Stephen Moulton

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Stephen Moulton (7 July 1794–26 April 1880) was an Englishman who, as an agent of the U.S. rubber pioneer Charles Goodyear, first brought samples of vulcanized rubber to the UK.


Moulton who was born in Whorlton, County Durham, England, subsequently shared the samples with Thomas Hancock, who then beat Goodyear to a UK patent for the vulcanization process by a matter of a few weeks in 1843.

After various disputes with Hancock and Goodyear over patents and manufacturing rights Moulton established his own factory in 1848 at Kingston Mill near Bradford-on-Avon, Wiltshire, England. His company, George Spencer, Moulton & Co., specialised in rubber applications for engineering industries and in 1855 acquired the Middle Mill adjacent to the existing factory along with the neighbouring Staverton woollen mill between 1851 and 1860.[1] With the increasing importance of the British railway industry he concentrated on providing rubber suspension systems and components for railway carriages.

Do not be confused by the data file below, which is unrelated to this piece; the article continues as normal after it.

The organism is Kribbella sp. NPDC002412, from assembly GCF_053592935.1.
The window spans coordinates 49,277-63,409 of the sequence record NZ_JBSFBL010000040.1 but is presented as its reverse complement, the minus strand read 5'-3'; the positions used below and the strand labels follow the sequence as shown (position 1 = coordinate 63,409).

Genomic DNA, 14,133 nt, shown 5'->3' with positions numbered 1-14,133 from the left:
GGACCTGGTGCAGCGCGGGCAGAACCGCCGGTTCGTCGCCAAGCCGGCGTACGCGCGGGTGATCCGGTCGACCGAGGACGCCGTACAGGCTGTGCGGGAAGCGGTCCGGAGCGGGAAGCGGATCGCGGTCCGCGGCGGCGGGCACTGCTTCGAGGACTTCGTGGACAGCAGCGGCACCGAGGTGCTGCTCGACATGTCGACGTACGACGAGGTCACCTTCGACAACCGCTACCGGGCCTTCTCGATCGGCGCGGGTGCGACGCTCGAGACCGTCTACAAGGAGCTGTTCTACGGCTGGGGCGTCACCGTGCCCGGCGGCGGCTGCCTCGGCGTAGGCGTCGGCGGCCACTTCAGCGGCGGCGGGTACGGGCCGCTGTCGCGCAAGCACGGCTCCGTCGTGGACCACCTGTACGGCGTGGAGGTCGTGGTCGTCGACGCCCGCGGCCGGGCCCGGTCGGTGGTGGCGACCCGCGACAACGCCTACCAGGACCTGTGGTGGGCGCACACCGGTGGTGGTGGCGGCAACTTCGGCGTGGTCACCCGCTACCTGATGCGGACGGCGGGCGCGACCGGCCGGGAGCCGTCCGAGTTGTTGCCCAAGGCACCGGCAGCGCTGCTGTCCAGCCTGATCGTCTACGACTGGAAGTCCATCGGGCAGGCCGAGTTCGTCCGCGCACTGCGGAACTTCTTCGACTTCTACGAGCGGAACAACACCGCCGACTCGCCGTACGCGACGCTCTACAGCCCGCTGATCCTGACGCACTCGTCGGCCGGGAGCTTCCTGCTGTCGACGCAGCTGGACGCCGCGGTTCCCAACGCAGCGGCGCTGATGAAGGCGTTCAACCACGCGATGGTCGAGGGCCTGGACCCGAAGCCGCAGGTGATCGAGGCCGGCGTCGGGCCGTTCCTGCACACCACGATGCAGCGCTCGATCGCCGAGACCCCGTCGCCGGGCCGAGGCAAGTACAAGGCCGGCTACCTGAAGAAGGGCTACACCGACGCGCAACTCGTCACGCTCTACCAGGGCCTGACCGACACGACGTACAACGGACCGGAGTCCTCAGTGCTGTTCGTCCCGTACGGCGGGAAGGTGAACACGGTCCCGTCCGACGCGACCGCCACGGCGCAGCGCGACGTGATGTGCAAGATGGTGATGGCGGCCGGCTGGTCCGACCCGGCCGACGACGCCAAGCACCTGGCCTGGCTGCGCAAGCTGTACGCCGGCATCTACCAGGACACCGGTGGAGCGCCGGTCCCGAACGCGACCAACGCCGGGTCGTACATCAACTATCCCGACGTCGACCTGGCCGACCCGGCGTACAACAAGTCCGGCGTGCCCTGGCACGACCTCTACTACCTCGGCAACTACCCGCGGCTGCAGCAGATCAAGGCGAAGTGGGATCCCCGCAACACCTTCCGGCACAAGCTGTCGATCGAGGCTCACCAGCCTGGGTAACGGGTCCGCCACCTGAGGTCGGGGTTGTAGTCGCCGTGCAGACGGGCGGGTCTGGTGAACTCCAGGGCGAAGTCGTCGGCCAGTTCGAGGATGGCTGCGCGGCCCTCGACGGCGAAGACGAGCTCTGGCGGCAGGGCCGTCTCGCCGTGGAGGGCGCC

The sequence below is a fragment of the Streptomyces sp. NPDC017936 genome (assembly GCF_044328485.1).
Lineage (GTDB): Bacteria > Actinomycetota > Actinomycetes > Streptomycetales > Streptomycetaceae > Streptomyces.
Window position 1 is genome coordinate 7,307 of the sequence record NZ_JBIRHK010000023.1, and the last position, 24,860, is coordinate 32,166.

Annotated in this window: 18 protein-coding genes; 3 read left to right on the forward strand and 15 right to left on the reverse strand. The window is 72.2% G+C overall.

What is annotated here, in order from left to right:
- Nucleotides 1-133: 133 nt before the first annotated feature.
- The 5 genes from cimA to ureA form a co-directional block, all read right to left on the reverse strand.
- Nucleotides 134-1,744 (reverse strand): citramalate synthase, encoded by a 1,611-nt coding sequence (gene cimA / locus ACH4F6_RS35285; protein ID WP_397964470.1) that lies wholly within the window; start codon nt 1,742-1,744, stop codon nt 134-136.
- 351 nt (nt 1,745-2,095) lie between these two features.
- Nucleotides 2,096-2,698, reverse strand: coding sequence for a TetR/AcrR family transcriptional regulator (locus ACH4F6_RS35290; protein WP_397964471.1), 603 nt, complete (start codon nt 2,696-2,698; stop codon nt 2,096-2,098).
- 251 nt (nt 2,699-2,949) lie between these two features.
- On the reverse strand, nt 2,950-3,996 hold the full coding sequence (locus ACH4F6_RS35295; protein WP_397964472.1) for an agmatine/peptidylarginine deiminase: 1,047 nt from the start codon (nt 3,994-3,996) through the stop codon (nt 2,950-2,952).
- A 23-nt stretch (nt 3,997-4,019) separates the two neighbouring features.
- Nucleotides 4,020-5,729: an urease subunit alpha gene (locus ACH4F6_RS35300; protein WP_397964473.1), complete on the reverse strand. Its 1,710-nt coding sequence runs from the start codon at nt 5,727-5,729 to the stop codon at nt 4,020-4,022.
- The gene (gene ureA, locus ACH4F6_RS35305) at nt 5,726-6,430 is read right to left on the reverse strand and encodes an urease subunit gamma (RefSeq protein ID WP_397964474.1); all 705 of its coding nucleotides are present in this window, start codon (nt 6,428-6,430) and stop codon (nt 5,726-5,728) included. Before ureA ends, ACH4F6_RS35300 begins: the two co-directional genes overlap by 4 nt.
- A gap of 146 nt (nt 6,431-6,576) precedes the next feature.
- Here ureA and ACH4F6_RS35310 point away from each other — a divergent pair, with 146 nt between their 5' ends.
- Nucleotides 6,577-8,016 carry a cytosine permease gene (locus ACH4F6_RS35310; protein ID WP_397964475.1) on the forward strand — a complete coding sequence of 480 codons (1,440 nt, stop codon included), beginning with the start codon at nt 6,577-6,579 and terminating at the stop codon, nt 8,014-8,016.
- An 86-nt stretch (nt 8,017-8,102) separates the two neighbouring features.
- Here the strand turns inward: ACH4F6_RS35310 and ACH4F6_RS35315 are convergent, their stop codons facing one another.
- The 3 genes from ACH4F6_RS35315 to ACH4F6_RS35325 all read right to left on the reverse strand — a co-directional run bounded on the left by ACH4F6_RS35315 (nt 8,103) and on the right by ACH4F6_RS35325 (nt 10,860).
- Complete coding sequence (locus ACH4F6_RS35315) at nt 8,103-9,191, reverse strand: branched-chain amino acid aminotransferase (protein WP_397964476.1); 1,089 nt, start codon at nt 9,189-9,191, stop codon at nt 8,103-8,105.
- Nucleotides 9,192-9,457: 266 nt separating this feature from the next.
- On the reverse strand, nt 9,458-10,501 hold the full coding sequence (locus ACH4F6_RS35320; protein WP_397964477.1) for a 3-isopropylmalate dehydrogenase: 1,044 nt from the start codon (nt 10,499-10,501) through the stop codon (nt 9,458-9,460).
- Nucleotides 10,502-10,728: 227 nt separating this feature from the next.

In 1891, eleven years after Moulton's death at Kingston Mill, his company amalgamated with that of George Spencer in London to become George Spencer Moulton & Co. Ltd., which subsequently became part of Avon Rubber.

Family connection[edit]

Moulton's great-grandson Dr Alex Moulton was himself a pioneer of rubber engineering, being responsible for many innovations including the rubber suspension system he designed for the innovative BMC car the Mini.


  1. ^ "Other [Wiltshire] industries". British History Online. Retrieved 26 July 2015.